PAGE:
Hemodynamics of diseased vessels

The details of blood flow patterns and fluid mechanical forces in vessels affected by atherosclerosis and aneurysm have implications for the diagnosis and treatment of these diseases.  Clinical imaging modalities provide insufficient and sometimes misleading information about the risks of atheroslcerotic plaque rupture or aneurysm rupture.  Using computational fluid dynamics (CFD) and experimental methods including particle image velocimetry (PIV), we model these flows in order to better understand them.

Blood flow in diseased vessels is complicated by blood’s non-Newtonian behavior at low shear rates; by the tortuous, curved and branching human vasculature; by the tendency of severe atherosclerosis to trigger instability and transitional flow; and by the nonlinear behavior of vascular walls and the interaction between solid and fluid mechanics. We also consider the impact of these complications on our models.

Representative publications include the following:

  • Albert* Balaban Neufeld & Rossmann J. Biomechanics, 2014 Link
  • Cummins* & Rossmann ASME J. Biomechanical Engg, 2010 Link
  • Rossmann J. Mech Behavior Bio Materials, 2010     Link
  • Fisher* & Rossmann ASME J. Biomechanical Engg, 2009     Link
  • Utter* & Rossmann J. Biomechanics, 2007               Link
  • Stroud, Saloner & Berger J. Biomechanical Engg, 2002      Link

Aerodynamics of sports balls

What makes a curveball curve, a cricket ball googly, or a Wiffle ball zig when you thought it would zag?  Experiments on sports balls illuminate phenomena such as the transition to turbulence, the Magnus effect, and trapped vortices. In 2017, I wrote about the sociology, design, and aerodynamics of baseball and Wiffle ball for The Atlantic. In 2020, I spoke about the aerodynamics of Wiffle ball on NPR’s ShortWave podcast.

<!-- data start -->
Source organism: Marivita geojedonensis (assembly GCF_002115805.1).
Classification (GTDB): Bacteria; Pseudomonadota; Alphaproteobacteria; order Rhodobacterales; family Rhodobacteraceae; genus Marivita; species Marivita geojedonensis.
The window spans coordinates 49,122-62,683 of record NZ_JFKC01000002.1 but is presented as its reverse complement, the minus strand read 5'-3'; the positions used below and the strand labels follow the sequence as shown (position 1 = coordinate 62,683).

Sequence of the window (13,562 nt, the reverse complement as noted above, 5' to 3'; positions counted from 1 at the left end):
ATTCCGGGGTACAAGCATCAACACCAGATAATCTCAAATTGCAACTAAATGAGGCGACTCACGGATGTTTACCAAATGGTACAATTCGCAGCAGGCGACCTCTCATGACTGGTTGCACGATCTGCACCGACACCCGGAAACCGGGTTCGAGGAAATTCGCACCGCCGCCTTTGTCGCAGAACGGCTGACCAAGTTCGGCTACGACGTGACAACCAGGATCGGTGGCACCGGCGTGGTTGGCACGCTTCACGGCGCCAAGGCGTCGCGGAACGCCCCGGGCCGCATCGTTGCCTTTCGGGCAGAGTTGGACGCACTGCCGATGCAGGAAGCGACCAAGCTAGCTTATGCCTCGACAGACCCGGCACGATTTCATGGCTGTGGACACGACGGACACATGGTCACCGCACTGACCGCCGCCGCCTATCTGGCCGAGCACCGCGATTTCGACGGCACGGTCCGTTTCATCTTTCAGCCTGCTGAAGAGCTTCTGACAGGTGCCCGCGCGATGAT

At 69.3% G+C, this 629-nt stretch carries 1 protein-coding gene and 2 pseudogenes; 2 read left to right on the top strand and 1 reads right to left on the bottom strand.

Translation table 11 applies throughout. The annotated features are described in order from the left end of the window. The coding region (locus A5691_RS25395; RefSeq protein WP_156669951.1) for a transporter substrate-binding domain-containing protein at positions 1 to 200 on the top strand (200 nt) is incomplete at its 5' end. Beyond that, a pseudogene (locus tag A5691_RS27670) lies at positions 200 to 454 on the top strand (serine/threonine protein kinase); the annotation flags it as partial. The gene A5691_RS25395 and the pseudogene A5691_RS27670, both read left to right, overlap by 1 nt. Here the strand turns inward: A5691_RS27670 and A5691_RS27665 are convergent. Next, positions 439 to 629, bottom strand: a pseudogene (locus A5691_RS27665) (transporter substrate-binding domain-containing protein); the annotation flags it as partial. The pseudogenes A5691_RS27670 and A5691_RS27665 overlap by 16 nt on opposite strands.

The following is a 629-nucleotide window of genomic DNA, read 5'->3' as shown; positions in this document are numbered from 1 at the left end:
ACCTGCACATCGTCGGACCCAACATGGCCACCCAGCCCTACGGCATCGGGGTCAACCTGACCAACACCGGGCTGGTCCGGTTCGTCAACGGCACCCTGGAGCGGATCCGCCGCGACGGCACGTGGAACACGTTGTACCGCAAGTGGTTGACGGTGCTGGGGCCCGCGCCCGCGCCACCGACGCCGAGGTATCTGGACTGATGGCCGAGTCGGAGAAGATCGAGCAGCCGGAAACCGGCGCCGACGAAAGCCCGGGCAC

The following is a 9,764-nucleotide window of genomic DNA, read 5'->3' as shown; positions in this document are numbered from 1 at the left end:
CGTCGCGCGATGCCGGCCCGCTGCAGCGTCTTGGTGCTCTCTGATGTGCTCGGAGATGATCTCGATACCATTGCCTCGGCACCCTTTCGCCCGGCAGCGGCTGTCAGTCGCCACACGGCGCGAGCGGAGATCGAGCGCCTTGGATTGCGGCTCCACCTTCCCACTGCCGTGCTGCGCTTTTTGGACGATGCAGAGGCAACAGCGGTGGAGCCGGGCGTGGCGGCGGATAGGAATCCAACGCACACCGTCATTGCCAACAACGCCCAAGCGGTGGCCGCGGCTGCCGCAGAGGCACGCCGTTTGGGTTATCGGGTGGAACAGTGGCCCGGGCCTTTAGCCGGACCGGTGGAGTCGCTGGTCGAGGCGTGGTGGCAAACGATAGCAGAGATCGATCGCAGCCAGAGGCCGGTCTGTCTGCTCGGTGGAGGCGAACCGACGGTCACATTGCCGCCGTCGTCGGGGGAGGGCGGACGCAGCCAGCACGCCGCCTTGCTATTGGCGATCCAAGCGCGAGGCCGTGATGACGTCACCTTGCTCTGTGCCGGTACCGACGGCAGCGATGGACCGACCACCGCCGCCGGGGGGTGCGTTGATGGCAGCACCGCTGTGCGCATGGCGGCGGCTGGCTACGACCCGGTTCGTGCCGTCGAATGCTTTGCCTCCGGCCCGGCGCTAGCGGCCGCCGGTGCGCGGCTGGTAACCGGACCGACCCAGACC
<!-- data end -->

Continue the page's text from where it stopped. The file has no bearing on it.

Representative publications include

  • Chan* & Rossmann, Sports Engineering, 2012 Link
  • Rossmann & Rau*, Am Journal Physics, 2007   Link

My Wiffle ball work is also featured in the March 2011 issue of Wired magazine, and in April 2014 in Popular Science.

SOTL, pedagogical, and higher ed scholarship

I’m committed to progressive, inclusive engineering education, and to engineering as a facet of prismatic liberal education. Some representative publications in the scholarship of teaching & learning and other higher ed topics:

  • Rossmann & Armstrong, Empowering and Liberating: WGS coursework and STEM students 2022
  • Rossmann & Armstrong, WGS fosters engineering identity formation 2021 – Awarded Best Paper at 2021 ASEE conference
  • Koh & Rossmann, Strategic disruptions toward more liberatory engineering education, 2021
  • Rossmann & Cohen, The internet is railroads, 2021
  • Rossmann & Sanford 2019, and Rossmann, Sanford, Cohen & Nicodemus, 2020
  • Rossmann & Stewart-Gambino, Multidisciplinary Cornerstone Design for “Grand Challenges” 2019 Link
  • Rossmann & Stewart-Gambino, NAS Commissioned Research on Interdisciplinary Education, 2015 Link
  • Cohen, Rossmann, & Sanford Bernhardt, Engineering as a sociotechnical system, 2014 Link

The Second Edition of my textbook integrating solid and fluid mechanics with significant historical context, co-written with Clive Dym and Lori Bassman, was published in 2015. I joined Team Mase as co-author of the Fourth Edition of Continuum Mechanics for Engineers, published in 2020.

Undergraduate involvement

Offering undergraduates the chance to make meaningful contributions to my research in fluid dynamics is one of my principal goals.  Those asterisks (*) up there represent Lafayette College undergraduates.  If you’re interested in doing research in biological fluid dynamics, biomechanics, or aerodynamics, send me an email!